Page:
I could not imagine working w/o my Blackberry. I am an independent consultant who wants to be available all the time (although no client is aware of this), but I don't have to be in the office more than 2 hours a day. This way, I get to be a almost a full time dad with my 2-year old as well. The Smartphone has liberated me, it is all about being available if you want to, and the rest is setting your own priorities.

SdLc   June 30th, 2009 5:27 am ET

Most people just brag about their phones or how important they are with all these incoming and outgoing calls.

The matter of fact is, if you can manage your responsibility as an employer or employee efficient enough not to be relied on 24 / 7, you should be able to leave your phones behind after office hours and be available only for emergency purposes.

Marc F.   June 30th, 2009 5:39 am ET

I have that Vader M&M along with the rest of the series on display in my cube at work! Go TOPHER!

Tommy   June 30th, 2009 5:40 am ET

Guys and gals, guess what!!
People actually worked pre the cellphone age.
I get around just fine with a simple old Nokia 5500.
It doesn't even have a camera. Phone is for emergency issues.
If people dont get a Twitter from me it is beacause I dont and they know it. E-mail me or leave a message if you dont get me on the phone – I'll call back. Just learn to live without smartphones. They just lead to "access hysteria". Basics; You don't need to be on-line all the time, you have a few measly years on this planet. If you live til your 90: What can you tell your grandkids about your life: I checked my smartphone every 2 minutes.... Have a nice summer / Tommy

Duke Whedbee   June 30th, 2009 6:24 am ET

Topher, Topher, Topher A smartphone is just a tool if you let it use you YOU become a tool!
Also for future reference, do you know what they call people who Twitter?? TWITS

From a confirmed Facultative Luddite.(Luddite with a PC and cell phone.)

tawnie   June 30th, 2009 6:29 am ET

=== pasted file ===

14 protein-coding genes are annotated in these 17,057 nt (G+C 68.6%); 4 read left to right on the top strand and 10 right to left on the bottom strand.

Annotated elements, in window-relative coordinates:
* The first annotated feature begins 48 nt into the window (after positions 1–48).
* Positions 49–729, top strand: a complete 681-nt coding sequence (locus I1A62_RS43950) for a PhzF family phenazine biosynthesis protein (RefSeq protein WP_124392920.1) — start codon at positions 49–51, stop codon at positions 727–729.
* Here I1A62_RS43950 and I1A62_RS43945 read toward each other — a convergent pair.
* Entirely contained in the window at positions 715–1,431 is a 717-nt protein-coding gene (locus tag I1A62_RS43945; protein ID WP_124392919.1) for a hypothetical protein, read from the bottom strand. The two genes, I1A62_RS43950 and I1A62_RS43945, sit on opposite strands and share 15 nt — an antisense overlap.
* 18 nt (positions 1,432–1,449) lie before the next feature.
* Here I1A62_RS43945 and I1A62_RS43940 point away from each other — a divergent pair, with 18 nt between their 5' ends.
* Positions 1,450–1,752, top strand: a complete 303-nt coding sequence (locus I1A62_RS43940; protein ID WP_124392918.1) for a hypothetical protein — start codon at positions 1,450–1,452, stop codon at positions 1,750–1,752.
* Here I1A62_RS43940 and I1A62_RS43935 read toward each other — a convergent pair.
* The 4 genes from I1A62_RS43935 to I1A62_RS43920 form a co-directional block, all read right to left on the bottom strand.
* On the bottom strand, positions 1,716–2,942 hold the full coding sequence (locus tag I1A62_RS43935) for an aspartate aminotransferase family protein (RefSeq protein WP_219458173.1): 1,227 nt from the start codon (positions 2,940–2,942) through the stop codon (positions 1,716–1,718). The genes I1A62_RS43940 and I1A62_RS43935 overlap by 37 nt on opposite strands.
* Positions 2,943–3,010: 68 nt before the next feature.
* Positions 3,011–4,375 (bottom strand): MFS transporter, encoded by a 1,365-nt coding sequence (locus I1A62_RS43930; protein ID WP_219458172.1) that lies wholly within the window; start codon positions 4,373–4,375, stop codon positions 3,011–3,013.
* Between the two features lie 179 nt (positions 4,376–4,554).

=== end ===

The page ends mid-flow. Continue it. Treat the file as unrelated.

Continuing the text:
@Ann I honestly enjoy the news on my small screen and watching TV makes my 2 hour commute on the bus every day fly by.

I love the TV feature but the data plan prices keep me out of the smart phone market.

Mike   June 30th, 2009 7:00 am ET

I'm an IT guy, and really I feel sorry for people that depends on their little 'almost everything but phone' gadget. Why, well because almost all the time they end up prisoners of their work through it and there is many more things than 24/7 work out there guys. We (the Americans) are becoming 24/7 working creatures. No more time with the family and friends. No question why our families sometimes look like estrangers and we are more stressed day by day. My advice, throw them in the incinerator and buy just a 'PERSONAL' simple phone. WORK ends at 5:30PM. They are way too expensive, mostly unnecessary and make you slaves of your work. Good luck.

rob   June 30th, 2009 7:18 am ET

You're not adding much value to your job if you function mainly as a human email server, and productivity does not always derive from being connected 24×7. Communication is important, but email is just one rather poor form of communication, and it is not a substitute for either creativity or true productivity.

Mr Mike   June 30th, 2009 7:33 am ET

I'm a 28 year IT professional and a plain cell phone just for talking is fine with me.

When I'm not at work I'm doing active outdoors stuff and I don't need the weight and vulnerability of a smart phone.

Growing up an only child taught me to be perfectly happy inside my own head, so I don't need a phone to constantly entertain me.

The only time I it would be nice to be able to browse the web is when I'm out at a store and I want to read reviews of get comparative pricing on a product, but that happens infrequently enough that it's not that big a deal.